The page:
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The tragedy of a good idea

Good night, sweet plan.


 

There is a tradition of collegial governance at universities which says, more or less, that big decisions are not made by fiat, but are, rather, the product of a series of consultations where advice and input is sought, where compromises are made, and where, more or less, everyone feels like they’ve had a say. All this is generally good, since universities are complex and university faculty understand their disciplines and their students in ways that professional administrators and corporate governors cannot.

But it also means that every good idea has a thousand chances to get shot down. Committee after committee, procedure after procedure, vote after vote, someone, at some point, can find a way to take it out. Like baby turtles racing to the sea, even strong ideas can get picked off. Here is the story of one such idea.

A few years ago, the Teaching and Learning Committee at my university came up with a proposal: why don’t we have a study break in the fall? Students get a break in the spring, after all, and since many courses are single-semester courses, it doesn’t make sense to give a break in one semester and not the other. Plus, a fall break would help new students get back on their feet if they had become overwhelmed by the bigger workloads and higher expectations of university. Graduating students would get more time to prepare applications for their new programs, and professors would get extra time to prepare grant applications and the like.

In short, it was a no-brainer. Good for students, good for faculty, and no real cost to the institution.

Enter the consultations.

The first objection came from the administration which asked, fairly enough, where the extra days were to come from. After all, the fall term is typically bounded on one side by Labour Day and on the other by Christmas and when Labour Day is late in the year, there are a very limited number of days on which to offer classes. To make matters worse, our collective agreement with faculty mandates that the term begins the Monday after Labour Day, making the squeeze tighter still. Nevertheless, by nipping a bit around exam time and tucking the break around Thanksgiving weekend, something like a modest fall break could still be worked in.

Ah,  the administration said, but our fall term is really too short as it is. Rather than talking about a break, we should be talking about the whole fall semester, and, come to think of it, maybe we should be adding some days.

And so it was the that the matter was sent to another committee, Academic Committee, to try to work out a way to get a fall break while somehow taking the administration’s concerns into account. After nearly a full year of debate, Academic Committee finally worked out a plan by which everything could be accomodated. The term was lengthened slightly, a fall break was added around the observance of Remembrance Day, and there was still enough time for exams and grade submissions before Christmas. The new proposal came to Senate and it passed! Deck the halls!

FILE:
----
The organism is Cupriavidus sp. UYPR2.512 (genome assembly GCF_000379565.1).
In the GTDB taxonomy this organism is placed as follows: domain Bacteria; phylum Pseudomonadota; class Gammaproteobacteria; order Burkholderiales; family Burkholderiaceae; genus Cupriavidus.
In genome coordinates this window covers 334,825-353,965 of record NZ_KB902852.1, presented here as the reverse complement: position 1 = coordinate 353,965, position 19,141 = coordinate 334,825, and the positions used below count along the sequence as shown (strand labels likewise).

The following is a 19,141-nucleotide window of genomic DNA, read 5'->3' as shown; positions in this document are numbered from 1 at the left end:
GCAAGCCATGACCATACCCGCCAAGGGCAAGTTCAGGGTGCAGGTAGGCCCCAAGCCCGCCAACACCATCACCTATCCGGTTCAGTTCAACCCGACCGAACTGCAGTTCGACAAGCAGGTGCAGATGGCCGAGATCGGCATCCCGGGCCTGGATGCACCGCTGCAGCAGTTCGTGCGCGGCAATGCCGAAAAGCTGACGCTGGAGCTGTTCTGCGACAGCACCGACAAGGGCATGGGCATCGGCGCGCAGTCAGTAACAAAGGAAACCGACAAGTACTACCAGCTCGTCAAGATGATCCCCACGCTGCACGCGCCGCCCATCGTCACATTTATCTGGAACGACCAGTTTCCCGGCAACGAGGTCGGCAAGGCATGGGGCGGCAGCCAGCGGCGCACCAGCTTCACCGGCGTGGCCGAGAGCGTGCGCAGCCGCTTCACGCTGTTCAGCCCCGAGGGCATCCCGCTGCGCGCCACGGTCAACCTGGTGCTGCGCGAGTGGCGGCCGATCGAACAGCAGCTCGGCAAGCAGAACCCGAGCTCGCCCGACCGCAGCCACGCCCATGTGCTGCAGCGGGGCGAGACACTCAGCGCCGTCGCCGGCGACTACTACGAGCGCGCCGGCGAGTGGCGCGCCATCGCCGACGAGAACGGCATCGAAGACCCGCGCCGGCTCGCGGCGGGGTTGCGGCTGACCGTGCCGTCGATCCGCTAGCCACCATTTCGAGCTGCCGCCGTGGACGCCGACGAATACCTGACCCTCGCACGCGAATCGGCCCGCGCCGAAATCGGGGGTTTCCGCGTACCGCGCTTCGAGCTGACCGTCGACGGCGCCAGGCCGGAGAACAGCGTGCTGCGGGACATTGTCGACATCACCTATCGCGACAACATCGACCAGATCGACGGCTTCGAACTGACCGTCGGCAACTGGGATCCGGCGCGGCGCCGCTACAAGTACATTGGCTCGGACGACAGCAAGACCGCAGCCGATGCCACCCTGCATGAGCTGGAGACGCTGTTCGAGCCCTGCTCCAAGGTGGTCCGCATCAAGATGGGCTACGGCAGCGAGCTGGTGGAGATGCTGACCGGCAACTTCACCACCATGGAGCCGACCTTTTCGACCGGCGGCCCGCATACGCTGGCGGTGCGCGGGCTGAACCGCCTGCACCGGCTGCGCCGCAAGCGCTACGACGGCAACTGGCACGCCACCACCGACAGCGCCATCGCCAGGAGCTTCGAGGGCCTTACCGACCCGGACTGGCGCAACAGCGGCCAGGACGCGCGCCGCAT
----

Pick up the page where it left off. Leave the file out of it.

Not so fast, said the administration,  surely the scheduling of the semester is a management issue, and not governed by Senate at all. So the proposal may have no force. Luckily, the university bylaws clearly stated that the fall schedule was, in fact, the purview of Academic Commtitee, so all’s well that end’s well.

But there was still one problem.

Because the proposal involved starting the term three days earlier — to about when most other local universities start their term — the proposal had to be approved by the faculty association.

And so after a long delay, the item finally appeared on the agenda at the association meeting where it was greeted with great suspicion. Some didn’t like the timing of the break (too late in the year), some said it was discriminatory against faculty who had kids (who supposedly needed that first week to get their little ones back to school), and others demanded to know why we should give them something and not get anything in return.

I responded that whatever date was chosen would have benefits and drawbacks, but that the Committee — including a student rep — thought the later date was better. As for kids, apparently most other university faculty manage back to school in this way (not to mention every other employed person). As for giving up something, it was really just one single additional teaching day (because we started three days earlier but got two off at the break), and I didn’t really see how we were giving them anything. But if it came to that we were giving students a better experience and getting a smarter, better fall term to boot.

My responses were widely viewed as naive if not offensive and people quickly started walking out of the meeting. After a few more minutes of bickering, I was told that we had lost quorum and so we couldn’t vote on it anyway, and the matter would have to be considered at a subsequent meeting. It’s been a year since that meeting, and the union has not raised the matter again, so it is effectively dead.

In short, it took a couple of years for a beautiful idea to be born, raised through a promising youth, challenged by hardship, and finally killed. Not every good idea meets such an ignominious end, and many bad ones escape such a fate. Still the lesson here is clear. There is no idea so reasonable that it can’t be consulted to death.

In a sad epilogue, The Hour Hand notes that the fall term break is becoming increasingly common at other universities.


 
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